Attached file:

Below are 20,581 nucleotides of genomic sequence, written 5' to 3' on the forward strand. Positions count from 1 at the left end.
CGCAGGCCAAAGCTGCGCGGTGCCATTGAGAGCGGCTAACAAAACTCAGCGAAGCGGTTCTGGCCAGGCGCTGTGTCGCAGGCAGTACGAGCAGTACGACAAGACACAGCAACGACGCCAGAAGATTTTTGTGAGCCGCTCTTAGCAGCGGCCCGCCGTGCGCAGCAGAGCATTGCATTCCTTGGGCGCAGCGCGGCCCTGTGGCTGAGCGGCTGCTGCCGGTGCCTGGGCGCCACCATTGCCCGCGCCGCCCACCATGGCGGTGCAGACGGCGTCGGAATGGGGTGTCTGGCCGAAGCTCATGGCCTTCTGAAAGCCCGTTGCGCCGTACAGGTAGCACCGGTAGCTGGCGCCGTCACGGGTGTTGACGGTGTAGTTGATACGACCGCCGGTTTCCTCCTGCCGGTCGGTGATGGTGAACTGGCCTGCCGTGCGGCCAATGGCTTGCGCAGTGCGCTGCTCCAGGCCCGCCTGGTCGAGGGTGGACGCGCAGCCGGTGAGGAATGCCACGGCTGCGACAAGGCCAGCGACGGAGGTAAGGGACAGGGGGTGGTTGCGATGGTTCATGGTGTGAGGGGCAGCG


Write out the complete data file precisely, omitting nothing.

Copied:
Below are 20,581 nucleotides of genomic sequence, written 5' to 3' on the forward strand. Positions count from 1 at the left end.
CGCAGGCCAAAGCTGCGCGGTGCCATTGAGAGCGGCTAACAAAACTCAGCGAAGCGGTTCTGGCCAGGCGCTGTGTCGCAGGCAGTACGAGCAGTACGACAAGACACAGCAACGACGCCAGAAGATTTTTGTGAGCCGCTCTTAGCAGCGGCCCGCCGTGCGCAGCAGAGCATTGCATTCCTTGGGCGCAGCGCGGCCCTGTGGCTGAGCGGCTGCTGCCGGTGCCTGGGCGCCACCATTGCCCGCGCCGCCCACCATGGCGGTGCAGACGGCGTCGGAATGGGGTGTCTGGCCGAAGCTCATGGCCTTCTGAAAGCCCGTTGCGCCGTACAGGTAGCACCGGTAGCTGGCGCCGTCACGGGTGTTGACGGTGTAGTTGATACGACCGCCGGTTTCCTCCTGCCGGTCGGTGATGGTGAACTGGCCTGCCGTGCGGCCAATGGCTTGCGCAGTGCGCTGCTCCAGGCCCGCCTGGTCGAGGGTGGACGCGCAGCCGGTGAGGAATGCCACGGCTGCGACAAGGCCAGCGACGGAGGTAAGGGACAGGGGGTGGTTGCGATGGTTCATGGTGTGAGGGGCAGCG